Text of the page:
1. Prescription medication (with the original pharmacy label & the patient’s name)- This should be a supply for the entire trip and should include Epinephrine injections (Epi-pen) if your child has a history of allergic reactions and any prescribed motion sickness/anti-vomiting medication such as Zofran (Onsansetron).

2. Children’s/Infant Tylenol (Acetaminophen) and Motrin (Ibuprofen). Although it’s okay to give Tylenol to your child over 3 months of age and Motrin if they are over 6 months, you should always call your pediatrician to discuss administering these medications as well as the dose.

3. Benadryl (alternatives are non-sedating antihistamines such as Zyrtec and Claritin). Talk to your pediatrician for use for children under the age of 6 years old.

4. Thermometer. This is a must-have! Of course I knew I needed one of these when I was in a different country and my child ran a fever, while I was thermometer-less. Kids have perfect timing. I had no idea what temperature it was or how fast it was rising. Very disconcerting until I purchased one. This should be one of the key items in your first aid kit! Side note: get one with a flexible tip, so it’s capable of taking rectal temperatures, which is the AAP recommended way to take a young child’s temperature.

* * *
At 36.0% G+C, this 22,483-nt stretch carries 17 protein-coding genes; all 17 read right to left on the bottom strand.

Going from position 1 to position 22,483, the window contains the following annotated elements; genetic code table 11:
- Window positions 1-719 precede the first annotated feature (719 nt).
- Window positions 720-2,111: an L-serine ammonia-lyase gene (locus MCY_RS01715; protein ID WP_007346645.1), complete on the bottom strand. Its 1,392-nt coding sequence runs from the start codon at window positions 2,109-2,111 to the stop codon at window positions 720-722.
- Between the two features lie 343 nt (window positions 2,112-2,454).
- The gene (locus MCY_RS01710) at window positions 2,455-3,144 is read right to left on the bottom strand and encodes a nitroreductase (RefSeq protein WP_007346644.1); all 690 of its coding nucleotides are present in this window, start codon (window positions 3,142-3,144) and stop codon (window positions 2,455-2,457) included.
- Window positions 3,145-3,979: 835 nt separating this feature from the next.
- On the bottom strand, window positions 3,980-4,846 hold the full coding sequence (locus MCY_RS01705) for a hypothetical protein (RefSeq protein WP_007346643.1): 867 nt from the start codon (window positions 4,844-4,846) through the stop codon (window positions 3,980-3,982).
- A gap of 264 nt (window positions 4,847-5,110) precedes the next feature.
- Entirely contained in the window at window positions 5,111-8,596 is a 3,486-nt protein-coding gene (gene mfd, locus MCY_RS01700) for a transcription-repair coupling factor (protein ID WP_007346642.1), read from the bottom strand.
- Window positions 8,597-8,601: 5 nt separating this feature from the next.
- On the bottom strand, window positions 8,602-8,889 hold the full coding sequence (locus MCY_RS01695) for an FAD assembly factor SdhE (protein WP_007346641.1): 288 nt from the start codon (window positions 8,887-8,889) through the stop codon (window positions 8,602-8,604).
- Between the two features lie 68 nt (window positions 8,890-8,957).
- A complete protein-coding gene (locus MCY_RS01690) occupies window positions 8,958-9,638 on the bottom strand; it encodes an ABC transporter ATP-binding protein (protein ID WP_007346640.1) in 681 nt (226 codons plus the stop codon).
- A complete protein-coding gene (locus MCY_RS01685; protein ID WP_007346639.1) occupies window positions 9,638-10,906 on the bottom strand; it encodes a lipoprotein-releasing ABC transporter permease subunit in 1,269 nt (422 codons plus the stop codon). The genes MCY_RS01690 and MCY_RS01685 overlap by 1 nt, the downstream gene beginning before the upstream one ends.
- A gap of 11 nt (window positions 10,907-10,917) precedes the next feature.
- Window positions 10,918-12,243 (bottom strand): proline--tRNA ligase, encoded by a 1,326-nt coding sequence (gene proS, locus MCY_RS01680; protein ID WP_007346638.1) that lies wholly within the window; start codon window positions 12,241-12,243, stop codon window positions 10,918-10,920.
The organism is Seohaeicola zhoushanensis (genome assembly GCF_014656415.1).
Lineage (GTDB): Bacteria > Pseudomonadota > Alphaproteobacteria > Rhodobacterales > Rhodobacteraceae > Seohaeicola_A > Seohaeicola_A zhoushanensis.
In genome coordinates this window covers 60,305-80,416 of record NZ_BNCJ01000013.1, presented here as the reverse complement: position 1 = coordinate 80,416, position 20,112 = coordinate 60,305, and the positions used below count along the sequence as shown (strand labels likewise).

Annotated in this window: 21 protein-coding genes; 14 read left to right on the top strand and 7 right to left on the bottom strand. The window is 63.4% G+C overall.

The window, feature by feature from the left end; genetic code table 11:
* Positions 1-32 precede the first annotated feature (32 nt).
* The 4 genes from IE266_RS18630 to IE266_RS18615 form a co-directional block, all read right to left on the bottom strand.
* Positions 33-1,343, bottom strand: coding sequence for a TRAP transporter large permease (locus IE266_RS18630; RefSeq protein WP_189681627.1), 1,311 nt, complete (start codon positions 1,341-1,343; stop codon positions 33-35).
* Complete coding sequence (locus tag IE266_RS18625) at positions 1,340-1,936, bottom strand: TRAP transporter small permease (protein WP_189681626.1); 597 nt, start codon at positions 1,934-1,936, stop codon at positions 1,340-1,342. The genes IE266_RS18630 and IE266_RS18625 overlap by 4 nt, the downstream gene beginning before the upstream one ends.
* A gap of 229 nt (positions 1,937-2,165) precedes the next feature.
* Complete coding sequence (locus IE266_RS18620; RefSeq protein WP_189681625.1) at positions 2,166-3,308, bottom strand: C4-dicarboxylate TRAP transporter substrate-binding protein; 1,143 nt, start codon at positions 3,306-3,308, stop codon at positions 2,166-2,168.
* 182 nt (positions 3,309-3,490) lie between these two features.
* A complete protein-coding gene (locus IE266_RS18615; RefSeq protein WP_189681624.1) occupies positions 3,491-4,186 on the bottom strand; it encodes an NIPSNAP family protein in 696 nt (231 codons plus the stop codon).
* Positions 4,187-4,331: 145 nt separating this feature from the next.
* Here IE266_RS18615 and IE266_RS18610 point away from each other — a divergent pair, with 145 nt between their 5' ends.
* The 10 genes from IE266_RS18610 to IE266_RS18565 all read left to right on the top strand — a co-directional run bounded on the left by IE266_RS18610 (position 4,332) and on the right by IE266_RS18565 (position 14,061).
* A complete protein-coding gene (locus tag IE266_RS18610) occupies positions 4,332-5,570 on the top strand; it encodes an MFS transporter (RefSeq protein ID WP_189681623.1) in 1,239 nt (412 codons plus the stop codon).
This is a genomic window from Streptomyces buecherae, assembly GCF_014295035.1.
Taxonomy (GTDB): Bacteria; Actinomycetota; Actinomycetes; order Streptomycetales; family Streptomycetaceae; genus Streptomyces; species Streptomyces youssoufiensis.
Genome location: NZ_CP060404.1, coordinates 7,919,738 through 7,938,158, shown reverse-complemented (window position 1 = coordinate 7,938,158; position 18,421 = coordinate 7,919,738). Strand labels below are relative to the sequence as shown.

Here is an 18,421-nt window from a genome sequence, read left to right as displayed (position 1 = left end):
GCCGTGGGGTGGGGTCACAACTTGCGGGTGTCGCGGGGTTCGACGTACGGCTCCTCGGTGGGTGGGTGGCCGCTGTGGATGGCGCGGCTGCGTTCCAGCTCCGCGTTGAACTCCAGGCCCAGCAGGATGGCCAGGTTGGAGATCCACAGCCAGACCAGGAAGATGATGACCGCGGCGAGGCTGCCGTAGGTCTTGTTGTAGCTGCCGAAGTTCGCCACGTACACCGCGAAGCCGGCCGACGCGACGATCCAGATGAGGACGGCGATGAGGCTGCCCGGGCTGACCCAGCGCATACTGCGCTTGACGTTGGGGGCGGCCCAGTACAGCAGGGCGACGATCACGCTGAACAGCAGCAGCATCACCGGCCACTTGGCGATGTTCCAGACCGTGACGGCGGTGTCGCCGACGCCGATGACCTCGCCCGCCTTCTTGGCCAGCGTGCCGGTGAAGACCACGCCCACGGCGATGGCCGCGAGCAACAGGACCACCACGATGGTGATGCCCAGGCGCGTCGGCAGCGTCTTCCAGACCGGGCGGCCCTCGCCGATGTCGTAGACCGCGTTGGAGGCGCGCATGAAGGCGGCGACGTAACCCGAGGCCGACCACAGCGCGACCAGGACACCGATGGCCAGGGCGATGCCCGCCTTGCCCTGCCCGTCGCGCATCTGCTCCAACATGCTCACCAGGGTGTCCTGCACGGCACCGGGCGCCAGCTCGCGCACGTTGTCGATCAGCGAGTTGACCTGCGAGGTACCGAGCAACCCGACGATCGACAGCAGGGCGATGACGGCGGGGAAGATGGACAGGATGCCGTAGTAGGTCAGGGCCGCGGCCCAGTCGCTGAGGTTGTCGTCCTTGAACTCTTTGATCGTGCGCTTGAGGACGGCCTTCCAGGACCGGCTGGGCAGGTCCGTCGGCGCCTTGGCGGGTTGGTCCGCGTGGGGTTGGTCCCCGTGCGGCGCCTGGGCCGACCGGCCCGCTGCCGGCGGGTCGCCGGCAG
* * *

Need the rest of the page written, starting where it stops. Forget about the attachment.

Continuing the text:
5. Tooth preservation kit

6. Hand sanitizer or alcohol pads

7. Antibiotic ointment. A small tube will do. No need for the Costco-sized container that will last long enough to pass down to your grandchildren.

8. Bandage tape. Just a small roll.

9. Bandages of large, medium, and small sizes. If you want some additional style, let your kid pick out some funky colors or themes. I love these bravery bandages by Welly. They will be more likely to wear them!!

Break time. Are you feeling overwhelmed yet? Don’t be! You probably have half of the items on this list in your home right now. Waiting to be organized into a life-saving kit.

Let’s continue..

10. Tweezers. Ticks? Splinters? Holding tiny things? Fix the link on your broken necklace? Bring these.